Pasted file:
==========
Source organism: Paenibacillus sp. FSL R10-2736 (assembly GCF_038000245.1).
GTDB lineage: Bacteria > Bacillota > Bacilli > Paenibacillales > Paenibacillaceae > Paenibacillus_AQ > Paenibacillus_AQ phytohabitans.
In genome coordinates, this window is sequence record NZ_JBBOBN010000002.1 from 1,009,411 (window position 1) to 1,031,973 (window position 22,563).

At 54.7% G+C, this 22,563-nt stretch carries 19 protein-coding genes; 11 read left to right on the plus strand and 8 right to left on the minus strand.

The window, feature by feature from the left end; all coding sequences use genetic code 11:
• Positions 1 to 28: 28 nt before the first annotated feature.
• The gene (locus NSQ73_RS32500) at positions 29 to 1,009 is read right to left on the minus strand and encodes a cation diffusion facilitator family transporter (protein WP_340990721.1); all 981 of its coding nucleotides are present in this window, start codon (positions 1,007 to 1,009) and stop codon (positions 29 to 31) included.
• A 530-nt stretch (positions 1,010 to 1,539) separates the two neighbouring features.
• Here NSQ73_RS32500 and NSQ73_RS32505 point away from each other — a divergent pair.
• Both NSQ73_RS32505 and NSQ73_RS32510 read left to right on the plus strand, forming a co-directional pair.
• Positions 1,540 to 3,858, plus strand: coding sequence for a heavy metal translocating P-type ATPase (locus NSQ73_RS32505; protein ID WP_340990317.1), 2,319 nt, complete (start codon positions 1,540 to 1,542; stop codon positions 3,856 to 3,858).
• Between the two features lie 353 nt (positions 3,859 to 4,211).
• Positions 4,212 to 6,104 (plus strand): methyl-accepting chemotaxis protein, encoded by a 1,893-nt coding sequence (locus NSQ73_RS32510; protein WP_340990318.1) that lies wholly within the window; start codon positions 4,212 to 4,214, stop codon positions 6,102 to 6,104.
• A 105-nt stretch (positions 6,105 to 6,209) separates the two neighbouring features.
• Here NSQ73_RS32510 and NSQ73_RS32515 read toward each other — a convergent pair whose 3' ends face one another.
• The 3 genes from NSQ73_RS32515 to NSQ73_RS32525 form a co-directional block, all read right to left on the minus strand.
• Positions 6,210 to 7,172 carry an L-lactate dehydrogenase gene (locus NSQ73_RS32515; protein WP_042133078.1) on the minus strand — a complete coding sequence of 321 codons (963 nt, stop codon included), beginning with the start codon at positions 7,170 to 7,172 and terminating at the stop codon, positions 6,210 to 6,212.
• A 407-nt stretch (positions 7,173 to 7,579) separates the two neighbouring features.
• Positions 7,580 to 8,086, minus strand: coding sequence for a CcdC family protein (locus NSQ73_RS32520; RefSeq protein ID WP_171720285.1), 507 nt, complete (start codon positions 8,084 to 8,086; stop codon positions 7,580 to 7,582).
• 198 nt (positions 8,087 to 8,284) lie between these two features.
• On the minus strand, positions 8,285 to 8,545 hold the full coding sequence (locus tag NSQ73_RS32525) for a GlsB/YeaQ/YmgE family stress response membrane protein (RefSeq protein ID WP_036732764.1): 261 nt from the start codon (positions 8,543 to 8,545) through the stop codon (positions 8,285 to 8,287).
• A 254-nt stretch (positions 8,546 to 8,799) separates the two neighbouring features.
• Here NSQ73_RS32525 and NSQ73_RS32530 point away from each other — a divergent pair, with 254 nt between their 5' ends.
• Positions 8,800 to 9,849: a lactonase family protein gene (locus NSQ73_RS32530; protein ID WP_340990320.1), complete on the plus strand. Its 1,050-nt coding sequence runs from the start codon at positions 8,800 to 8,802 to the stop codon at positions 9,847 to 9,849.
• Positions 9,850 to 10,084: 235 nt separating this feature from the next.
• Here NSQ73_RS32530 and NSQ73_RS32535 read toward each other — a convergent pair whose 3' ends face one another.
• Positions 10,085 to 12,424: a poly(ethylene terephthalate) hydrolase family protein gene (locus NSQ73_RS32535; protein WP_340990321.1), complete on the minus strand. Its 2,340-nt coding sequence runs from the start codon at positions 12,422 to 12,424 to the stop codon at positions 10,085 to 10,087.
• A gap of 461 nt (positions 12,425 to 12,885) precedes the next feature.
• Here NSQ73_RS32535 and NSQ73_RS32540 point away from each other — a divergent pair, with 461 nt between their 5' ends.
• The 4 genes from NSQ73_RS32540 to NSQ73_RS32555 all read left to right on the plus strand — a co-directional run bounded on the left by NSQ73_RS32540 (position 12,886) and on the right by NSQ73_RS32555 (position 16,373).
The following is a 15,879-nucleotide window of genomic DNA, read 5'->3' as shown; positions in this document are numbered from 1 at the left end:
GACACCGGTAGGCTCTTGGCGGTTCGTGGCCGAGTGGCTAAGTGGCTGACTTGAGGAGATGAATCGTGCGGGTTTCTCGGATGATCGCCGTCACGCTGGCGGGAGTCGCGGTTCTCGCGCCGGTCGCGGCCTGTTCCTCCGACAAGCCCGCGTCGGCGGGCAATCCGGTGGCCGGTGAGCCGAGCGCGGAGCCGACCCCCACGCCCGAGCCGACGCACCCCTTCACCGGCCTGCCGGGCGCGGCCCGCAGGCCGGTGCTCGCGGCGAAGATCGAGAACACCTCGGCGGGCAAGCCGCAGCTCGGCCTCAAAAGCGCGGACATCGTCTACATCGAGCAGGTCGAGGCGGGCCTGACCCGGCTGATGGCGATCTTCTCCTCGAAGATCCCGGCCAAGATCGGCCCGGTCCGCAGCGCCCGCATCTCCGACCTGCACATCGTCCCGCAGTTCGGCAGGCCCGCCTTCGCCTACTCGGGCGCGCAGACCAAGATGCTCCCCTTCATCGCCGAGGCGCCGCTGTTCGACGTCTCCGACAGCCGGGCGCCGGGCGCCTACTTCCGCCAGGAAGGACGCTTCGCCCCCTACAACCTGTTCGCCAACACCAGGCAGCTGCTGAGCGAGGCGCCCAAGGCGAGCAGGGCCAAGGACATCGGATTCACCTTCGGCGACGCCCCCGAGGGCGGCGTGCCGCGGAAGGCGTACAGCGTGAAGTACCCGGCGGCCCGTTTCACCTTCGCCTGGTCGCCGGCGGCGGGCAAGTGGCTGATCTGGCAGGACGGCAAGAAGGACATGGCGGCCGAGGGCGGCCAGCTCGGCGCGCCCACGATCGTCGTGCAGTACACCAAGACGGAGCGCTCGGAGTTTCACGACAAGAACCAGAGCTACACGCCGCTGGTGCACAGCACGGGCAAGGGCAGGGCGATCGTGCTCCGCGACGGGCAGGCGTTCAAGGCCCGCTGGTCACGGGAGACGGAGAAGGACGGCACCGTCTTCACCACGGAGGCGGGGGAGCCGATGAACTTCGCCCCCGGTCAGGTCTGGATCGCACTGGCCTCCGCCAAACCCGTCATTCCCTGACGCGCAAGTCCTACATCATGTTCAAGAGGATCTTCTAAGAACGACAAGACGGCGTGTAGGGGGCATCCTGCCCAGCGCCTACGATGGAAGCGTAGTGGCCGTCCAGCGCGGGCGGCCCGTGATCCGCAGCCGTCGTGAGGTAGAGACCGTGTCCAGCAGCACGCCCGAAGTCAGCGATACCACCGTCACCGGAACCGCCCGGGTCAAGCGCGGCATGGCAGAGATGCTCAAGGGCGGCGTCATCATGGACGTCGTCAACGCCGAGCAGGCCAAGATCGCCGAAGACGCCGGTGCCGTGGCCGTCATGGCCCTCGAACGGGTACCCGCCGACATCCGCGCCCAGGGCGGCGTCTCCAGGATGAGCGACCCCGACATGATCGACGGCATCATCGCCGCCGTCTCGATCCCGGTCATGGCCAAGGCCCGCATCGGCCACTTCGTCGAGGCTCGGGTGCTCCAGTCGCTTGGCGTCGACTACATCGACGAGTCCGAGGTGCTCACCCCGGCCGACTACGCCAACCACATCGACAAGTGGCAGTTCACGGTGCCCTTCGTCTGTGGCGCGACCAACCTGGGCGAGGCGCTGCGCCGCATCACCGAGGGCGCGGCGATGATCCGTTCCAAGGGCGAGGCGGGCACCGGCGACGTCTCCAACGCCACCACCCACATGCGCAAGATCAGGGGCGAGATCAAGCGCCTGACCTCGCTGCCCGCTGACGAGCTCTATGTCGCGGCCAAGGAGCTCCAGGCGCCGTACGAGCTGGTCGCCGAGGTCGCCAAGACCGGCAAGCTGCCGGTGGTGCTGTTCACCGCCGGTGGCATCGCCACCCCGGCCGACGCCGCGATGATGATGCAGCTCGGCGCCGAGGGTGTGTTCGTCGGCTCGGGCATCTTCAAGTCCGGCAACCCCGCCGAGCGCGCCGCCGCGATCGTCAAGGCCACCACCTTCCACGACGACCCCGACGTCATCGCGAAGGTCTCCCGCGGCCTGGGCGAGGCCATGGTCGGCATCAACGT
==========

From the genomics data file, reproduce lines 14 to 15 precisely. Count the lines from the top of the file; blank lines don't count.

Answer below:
• A 105-nt stretch (positions 6,105 to 6,209) separates the two neighbouring features.
• Here NSQ73_RS32510 and NSQ73_RS32515 read toward each other — a convergent pair whose 3' ends face one another.